While WDI is a relatively new organization, its roots run deep. Its foundations incorporate threads from the suffrage movements in the US and UK, which several of its members try to revive, colors and all; trans-exclusionary forms of radical feminism and lesbian separatism based on the writings of Janice Raymond and Sheila Jeffreys, among others; and anti-porn and anti-trafficking movements that position themselves against sex worker-led decriminalization movements. Each seed was planted over the course of decades, where they grew in strength and spread internationally through networking, translation, and collaboration between activists and academics.
Informed by history: Women’s suffrage
Historical references to the women’s suffrage movement have recently become commonplace in British anti-trans activism, particularly since 2018. This was when two major events hit in the UK: the 100-year mark since the passage of the Representation of the People Act, which granted UK citizens the right to vote, and the British government soliciting public feedback on reforms to legal gender marker changes for trans people. The centennial was met with a wealth of anniversary events and marches across the UK. The consultation on the Gender Recognition Act, meanwhile, attracted over 100,000 submissions in response to the UK government’s request for feedback, accompanied by a wave of misleading or downright hostile press coverage.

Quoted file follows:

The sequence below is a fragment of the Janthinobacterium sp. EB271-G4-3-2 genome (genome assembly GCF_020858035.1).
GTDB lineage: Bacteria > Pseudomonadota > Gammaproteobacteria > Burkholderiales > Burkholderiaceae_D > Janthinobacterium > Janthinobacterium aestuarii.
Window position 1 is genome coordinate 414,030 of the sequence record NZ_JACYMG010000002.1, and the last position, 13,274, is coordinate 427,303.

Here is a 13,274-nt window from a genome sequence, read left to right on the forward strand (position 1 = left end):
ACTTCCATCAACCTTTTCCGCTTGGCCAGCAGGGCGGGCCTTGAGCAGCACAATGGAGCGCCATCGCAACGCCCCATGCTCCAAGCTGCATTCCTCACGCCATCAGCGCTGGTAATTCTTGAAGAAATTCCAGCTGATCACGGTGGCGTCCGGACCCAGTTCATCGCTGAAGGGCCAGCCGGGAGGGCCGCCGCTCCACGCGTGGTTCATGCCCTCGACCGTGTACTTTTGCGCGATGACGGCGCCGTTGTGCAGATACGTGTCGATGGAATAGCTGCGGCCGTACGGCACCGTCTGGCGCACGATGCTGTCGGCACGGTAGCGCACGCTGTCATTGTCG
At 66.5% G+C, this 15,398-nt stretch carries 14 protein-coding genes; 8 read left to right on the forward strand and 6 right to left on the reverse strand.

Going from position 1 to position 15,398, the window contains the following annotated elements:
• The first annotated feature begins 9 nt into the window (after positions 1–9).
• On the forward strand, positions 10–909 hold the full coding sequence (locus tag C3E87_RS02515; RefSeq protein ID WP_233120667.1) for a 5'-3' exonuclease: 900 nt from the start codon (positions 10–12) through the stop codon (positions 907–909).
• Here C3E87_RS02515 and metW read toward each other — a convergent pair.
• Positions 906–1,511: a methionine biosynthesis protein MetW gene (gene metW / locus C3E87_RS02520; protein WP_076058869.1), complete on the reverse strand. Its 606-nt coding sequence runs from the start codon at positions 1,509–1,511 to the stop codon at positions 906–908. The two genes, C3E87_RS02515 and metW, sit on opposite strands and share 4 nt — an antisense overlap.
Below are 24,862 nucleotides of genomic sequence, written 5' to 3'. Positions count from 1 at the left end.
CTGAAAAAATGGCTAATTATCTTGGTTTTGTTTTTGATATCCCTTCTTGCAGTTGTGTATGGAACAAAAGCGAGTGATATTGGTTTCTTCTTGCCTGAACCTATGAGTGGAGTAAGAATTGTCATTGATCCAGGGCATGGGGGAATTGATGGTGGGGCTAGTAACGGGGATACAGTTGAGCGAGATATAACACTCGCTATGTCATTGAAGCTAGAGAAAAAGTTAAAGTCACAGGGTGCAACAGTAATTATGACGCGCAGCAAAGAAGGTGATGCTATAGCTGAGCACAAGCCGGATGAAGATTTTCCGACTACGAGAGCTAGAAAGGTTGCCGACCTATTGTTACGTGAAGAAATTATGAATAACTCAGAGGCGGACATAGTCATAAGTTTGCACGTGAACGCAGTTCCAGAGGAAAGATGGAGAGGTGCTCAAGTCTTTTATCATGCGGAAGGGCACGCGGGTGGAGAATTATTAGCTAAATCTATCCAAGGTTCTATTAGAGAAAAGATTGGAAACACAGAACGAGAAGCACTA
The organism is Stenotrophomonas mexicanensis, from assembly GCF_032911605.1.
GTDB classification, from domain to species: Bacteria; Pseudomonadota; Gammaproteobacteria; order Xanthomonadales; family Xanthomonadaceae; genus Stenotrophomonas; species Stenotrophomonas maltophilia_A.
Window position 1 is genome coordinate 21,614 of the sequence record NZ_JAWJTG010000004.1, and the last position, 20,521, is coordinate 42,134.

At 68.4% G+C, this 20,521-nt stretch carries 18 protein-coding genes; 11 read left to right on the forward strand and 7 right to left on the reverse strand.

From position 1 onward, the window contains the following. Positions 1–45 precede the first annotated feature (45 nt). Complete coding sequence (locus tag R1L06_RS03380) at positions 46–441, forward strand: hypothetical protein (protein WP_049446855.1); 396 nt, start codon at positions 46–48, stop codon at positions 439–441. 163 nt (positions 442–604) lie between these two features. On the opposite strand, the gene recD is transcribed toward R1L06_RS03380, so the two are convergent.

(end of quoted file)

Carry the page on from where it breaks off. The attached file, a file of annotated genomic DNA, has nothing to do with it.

The use of British suffrage colors—an iconic purple, white, and green—have since become commonplace in anti-trans groups such as For Women Scotland. US-based anti-trans feminists have since carried over this imagery, though with the US suffrage colors instead of British. As in the UK, women-led anti-trans groups decorate banners or wear sashes of purple, white and gold–which, ironically, is also celebrated in LGBTQ circles as the colors of the nonbinary flag–that had become representative of the US National Women’s Party in the 1900s. Iconic black and white photos of marches for suffrage, meanwhile, are incorporated into anti-trans event advertisements and splash images.